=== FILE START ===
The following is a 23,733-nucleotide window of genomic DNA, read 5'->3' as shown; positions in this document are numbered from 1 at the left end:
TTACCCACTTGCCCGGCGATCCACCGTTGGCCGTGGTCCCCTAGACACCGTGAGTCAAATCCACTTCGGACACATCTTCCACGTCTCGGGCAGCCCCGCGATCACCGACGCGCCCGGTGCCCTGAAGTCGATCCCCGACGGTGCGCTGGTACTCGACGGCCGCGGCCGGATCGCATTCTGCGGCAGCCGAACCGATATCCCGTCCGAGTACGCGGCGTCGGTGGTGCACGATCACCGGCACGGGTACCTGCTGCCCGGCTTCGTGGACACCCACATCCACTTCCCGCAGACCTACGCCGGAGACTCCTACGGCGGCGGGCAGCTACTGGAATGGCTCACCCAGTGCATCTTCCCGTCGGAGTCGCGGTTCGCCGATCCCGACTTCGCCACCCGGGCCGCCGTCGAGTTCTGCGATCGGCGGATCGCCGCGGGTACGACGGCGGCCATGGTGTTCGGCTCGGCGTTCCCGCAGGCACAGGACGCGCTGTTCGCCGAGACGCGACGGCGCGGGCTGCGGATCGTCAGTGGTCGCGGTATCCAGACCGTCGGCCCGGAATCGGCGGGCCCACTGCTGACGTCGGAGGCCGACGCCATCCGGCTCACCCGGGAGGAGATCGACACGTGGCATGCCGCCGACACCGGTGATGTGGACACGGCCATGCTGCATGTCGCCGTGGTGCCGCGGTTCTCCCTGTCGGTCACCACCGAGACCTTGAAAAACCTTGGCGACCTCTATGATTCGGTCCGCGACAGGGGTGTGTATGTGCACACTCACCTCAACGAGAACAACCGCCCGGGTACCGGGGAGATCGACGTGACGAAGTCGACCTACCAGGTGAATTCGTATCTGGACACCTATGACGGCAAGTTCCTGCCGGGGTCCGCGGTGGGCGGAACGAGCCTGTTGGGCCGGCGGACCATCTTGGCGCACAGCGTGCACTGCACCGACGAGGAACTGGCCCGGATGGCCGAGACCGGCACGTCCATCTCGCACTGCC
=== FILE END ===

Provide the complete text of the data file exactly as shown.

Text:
The following is a 23,733-nucleotide window of genomic DNA, read 5'->3' as shown; positions in this document are numbered from 1 at the left end:
TTACCCACTTGCCCGGCGATCCACCGTTGGCCGTGGTCCCCTAGACACCGTGAGTCAAATCCACTTCGGACACATCTTCCACGTCTCGGGCAGCCCCGCGATCACCGACGCGCCCGGTGCCCTGAAGTCGATCCCCGACGGTGCGCTGGTACTCGACGGCCGCGGCCGGATCGCATTCTGCGGCAGCCGAACCGATATCCCGTCCGAGTACGCGGCGTCGGTGGTGCACGATCACCGGCACGGGTACCTGCTGCCCGGCTTCGTGGACACCCACATCCACTTCCCGCAGACCTACGCCGGAGACTCCTACGGCGGCGGGCAGCTACTGGAATGGCTCACCCAGTGCATCTTCCCGTCGGAGTCGCGGTTCGCCGATCCCGACTTCGCCACCCGGGCCGCCGTCGAGTTCTGCGATCGGCGGATCGCCGCGGGTACGACGGCGGCCATGGTGTTCGGCTCGGCGTTCCCGCAGGCACAGGACGCGCTGTTCGCCGAGACGCGACGGCGCGGGCTGCGGATCGTCAGTGGTCGCGGTATCCAGACCGTCGGCCCGGAATCGGCGGGCCCACTGCTGACGTCGGAGGCCGACGCCATCCGGCTCACCCGGGAGGAGATCGACACGTGGCATGCCGCCGACACCGGTGATGTGGACACGGCCATGCTGCATGTCGCCGTGGTGCCGCGGTTCTCCCTGTCGGTCACCACCGAGACCTTGAAAAACCTTGGCGACCTCTATGATTCGGTCCGCGACAGGGGTGTGTATGTGCACACTCACCTCAACGAGAACAACCGCCCGGGTACCGGGGAGATCGACGTGACGAAGTCGACCTACCAGGTGAATTCGTATCTGGACACCTATGACGGCAAGTTCCTGCCGGGGTCCGCGGTGGGCGGAACGAGCCTGTTGGGCCGGCGGACCATCTTGGCGCACAGCGTGCACTGCACCGACGAGGAACTGGCCCGGATGGCCGAGACCGGCACGTCCATCTCGCACTGCC